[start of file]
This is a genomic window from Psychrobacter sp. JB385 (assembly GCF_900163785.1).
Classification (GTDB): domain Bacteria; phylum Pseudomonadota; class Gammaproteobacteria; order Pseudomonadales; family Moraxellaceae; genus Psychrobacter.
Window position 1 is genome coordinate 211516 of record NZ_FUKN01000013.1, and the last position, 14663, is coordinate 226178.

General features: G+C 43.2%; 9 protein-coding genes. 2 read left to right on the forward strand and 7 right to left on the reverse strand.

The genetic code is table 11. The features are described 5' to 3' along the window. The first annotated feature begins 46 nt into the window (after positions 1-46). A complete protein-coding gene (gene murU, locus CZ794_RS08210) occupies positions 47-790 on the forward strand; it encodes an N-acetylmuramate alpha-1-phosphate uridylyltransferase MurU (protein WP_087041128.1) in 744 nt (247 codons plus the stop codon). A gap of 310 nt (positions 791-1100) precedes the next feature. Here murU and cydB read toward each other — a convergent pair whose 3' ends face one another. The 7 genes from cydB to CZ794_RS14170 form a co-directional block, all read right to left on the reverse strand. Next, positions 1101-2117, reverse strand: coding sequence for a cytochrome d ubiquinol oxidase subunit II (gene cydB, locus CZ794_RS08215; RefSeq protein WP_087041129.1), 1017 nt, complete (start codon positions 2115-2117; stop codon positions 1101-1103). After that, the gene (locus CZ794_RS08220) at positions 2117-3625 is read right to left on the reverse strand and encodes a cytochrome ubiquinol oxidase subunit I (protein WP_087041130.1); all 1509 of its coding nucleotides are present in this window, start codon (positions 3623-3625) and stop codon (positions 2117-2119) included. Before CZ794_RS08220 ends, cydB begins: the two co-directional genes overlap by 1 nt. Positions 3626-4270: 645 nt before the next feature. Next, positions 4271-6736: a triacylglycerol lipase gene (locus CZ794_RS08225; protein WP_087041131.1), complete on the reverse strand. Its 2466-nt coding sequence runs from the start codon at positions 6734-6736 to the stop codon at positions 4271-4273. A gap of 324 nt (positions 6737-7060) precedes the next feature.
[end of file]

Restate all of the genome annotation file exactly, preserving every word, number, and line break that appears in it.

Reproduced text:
This is a genomic window from Psychrobacter sp. JB385 (assembly GCF_900163785.1).
Classification (GTDB): domain Bacteria; phylum Pseudomonadota; class Gammaproteobacteria; order Pseudomonadales; family Moraxellaceae; genus Psychrobacter.
Window position 1 is genome coordinate 211516 of record NZ_FUKN01000013.1, and the last position, 14663, is coordinate 226178.

General features: G+C 43.2%; 9 protein-coding genes. 2 read left to right on the forward strand and 7 right to left on the reverse strand.

The genetic code is table 11. The features are described 5' to 3' along the window. The first annotated feature begins 46 nt into the window (after positions 1-46). A complete protein-coding gene (gene murU, locus CZ794_RS08210) occupies positions 47-790 on the forward strand; it encodes an N-acetylmuramate alpha-1-phosphate uridylyltransferase MurU (protein WP_087041128.1) in 744 nt (247 codons plus the stop codon). A gap of 310 nt (positions 791-1100) precedes the next feature. Here murU and cydB read toward each other — a convergent pair whose 3' ends face one another. The 7 genes from cydB to CZ794_RS14170 form a co-directional block, all read right to left on the reverse strand. Next, positions 1101-2117, reverse strand: coding sequence for a cytochrome d ubiquinol oxidase subunit II (gene cydB, locus CZ794_RS08215; RefSeq protein WP_087041129.1), 1017 nt, complete (start codon positions 2115-2117; stop codon positions 1101-1103). After that, the gene (locus CZ794_RS08220) at positions 2117-3625 is read right to left on the reverse strand and encodes a cytochrome ubiquinol oxidase subunit I (protein WP_087041130.1); all 1509 of its coding nucleotides are present in this window, start codon (positions 3623-3625) and stop codon (positions 2117-2119) included. Before CZ794_RS08220 ends, cydB begins: the two co-directional genes overlap by 1 nt. Positions 3626-4270: 645 nt before the next feature. Next, positions 4271-6736: a triacylglycerol lipase gene (locus CZ794_RS08225; protein WP_087041131.1), complete on the reverse strand. Its 2466-nt coding sequence runs from the start codon at positions 6734-6736 to the stop codon at positions 4271-4273. A gap of 324 nt (positions 6737-7060) precedes the next feature.